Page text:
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Moderate deontology is sometimes, perhaps more frequently, called ‘threshold deontology’ for its positing of a threshold (or thresholds) of bad consequences beyond which, as consequences get worse, deontological constraints can be permissibly violated to prevent the bad consequences. For critiques of the position, see Larry Alexander, ‘Deontology at the Threshold’, San Diego Law Review 37 (2000), pp. 893–912; and also Anthony Ellis, ‘Deontology, Incommensurability and the Arbitrary’, Philosophy and Phenomenological Research 52.4 (1992), pp. 855–875.
Saul Smilansky, ‘Can Deontologists Be Moderate?’, Utilitas 15.1 (2003), pp. 71–75, at 72. Smilansky is referring to Kagan’s characterization of moderate deontology in his Normative Ethics (Boulder, 1998).
Smilansky, ‘Can Deontologists Be Moderate?’, p. 73.
Smilansky, ‘Can Deontologists Be Moderate?’, p. 75.
A quick clarification: by ‘consequentialist considerations’ I mean utilitarian-like considerations, and so these kinds of considerations conceptually exclude deontological ones. I state this to avoid any potential confusion about my discussion of consequentialist considerations since some consequentialist theories actually require that deontological matters (e.g. desert) be promoted.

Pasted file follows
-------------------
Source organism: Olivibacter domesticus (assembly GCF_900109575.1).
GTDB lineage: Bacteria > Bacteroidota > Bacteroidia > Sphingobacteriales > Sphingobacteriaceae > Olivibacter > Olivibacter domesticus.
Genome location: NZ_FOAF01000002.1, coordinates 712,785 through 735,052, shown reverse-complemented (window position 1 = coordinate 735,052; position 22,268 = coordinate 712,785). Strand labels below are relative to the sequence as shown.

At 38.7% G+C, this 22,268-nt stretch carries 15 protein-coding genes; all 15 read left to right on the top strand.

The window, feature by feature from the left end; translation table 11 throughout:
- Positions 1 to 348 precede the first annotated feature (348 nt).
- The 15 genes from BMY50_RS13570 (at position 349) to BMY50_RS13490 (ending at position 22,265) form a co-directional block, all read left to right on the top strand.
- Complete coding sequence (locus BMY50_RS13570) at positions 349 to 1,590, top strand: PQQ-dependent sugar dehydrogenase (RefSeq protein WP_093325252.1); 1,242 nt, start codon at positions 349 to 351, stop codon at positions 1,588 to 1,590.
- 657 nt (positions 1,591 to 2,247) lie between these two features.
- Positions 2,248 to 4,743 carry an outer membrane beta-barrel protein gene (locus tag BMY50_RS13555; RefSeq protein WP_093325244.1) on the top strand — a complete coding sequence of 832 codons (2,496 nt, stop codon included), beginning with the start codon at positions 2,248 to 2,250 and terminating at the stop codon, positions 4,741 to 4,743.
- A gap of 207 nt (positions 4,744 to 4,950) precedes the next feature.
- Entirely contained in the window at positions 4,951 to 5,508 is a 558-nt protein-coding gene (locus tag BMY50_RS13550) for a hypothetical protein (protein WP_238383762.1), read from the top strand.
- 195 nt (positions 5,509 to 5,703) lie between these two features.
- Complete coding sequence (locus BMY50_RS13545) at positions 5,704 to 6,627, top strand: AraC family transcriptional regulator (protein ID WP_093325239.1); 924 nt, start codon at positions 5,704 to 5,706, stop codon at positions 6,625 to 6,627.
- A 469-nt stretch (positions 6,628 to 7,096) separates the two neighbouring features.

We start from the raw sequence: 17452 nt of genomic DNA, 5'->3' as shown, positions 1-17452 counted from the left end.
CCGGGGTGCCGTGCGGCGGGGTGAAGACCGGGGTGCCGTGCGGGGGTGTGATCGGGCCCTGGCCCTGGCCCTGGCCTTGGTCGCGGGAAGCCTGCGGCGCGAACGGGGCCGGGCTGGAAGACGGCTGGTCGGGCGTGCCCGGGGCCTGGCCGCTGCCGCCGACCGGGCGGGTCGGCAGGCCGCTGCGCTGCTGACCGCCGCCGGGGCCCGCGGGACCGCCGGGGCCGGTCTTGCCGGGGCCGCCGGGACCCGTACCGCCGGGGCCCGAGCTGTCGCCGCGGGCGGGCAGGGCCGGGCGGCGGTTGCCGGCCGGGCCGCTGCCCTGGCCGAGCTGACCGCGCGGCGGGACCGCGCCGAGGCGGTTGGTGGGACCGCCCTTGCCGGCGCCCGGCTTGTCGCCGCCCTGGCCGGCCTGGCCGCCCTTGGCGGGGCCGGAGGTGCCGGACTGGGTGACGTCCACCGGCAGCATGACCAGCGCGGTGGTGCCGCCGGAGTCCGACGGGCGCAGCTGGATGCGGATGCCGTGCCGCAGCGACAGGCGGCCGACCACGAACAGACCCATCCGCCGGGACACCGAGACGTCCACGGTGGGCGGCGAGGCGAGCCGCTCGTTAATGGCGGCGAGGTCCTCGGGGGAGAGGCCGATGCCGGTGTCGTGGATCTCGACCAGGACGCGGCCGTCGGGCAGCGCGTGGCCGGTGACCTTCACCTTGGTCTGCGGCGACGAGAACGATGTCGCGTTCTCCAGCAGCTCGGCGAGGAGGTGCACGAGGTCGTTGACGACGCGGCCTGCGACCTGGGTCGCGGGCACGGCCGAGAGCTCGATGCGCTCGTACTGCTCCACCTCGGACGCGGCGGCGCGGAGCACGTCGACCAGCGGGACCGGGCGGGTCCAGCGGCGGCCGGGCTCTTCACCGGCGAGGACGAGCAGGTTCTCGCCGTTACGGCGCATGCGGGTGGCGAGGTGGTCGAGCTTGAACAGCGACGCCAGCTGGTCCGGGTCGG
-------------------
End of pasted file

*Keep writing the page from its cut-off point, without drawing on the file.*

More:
Larry Alexander and Michael Moore claim that moderate deontology is similar to the ‘prima facie duty’ version of deontology but more closely mimics absolutist deontology in its verdicts (Larry Alexander and Michael Moore, ‘Deontological Ethics’, Stanford Encyclopedia of Philosophy, <http://plato.stanford.edu/archives/spr2015/entries/ethics-deontological/> (Spring 2015).). Also, Moore writes, ‘[T]here is a very high threshold of bad consequences that must be threatened before something as awful as torturing an innocent person can be justified. Almost all real-life decisions a GSS interrogator will face—and perhaps all decisions—will not reach that threshold of horrendous consequences justifying torture of the innocent. Short of such a threshold, the agent-relative view just sketched will operate as absolutely as absolutism in its ban on torturing the innocent’ (Michael Moore, Placing Blame: A Theory of the Criminal Law (Oxford, 2010), p. 722, his emphasis).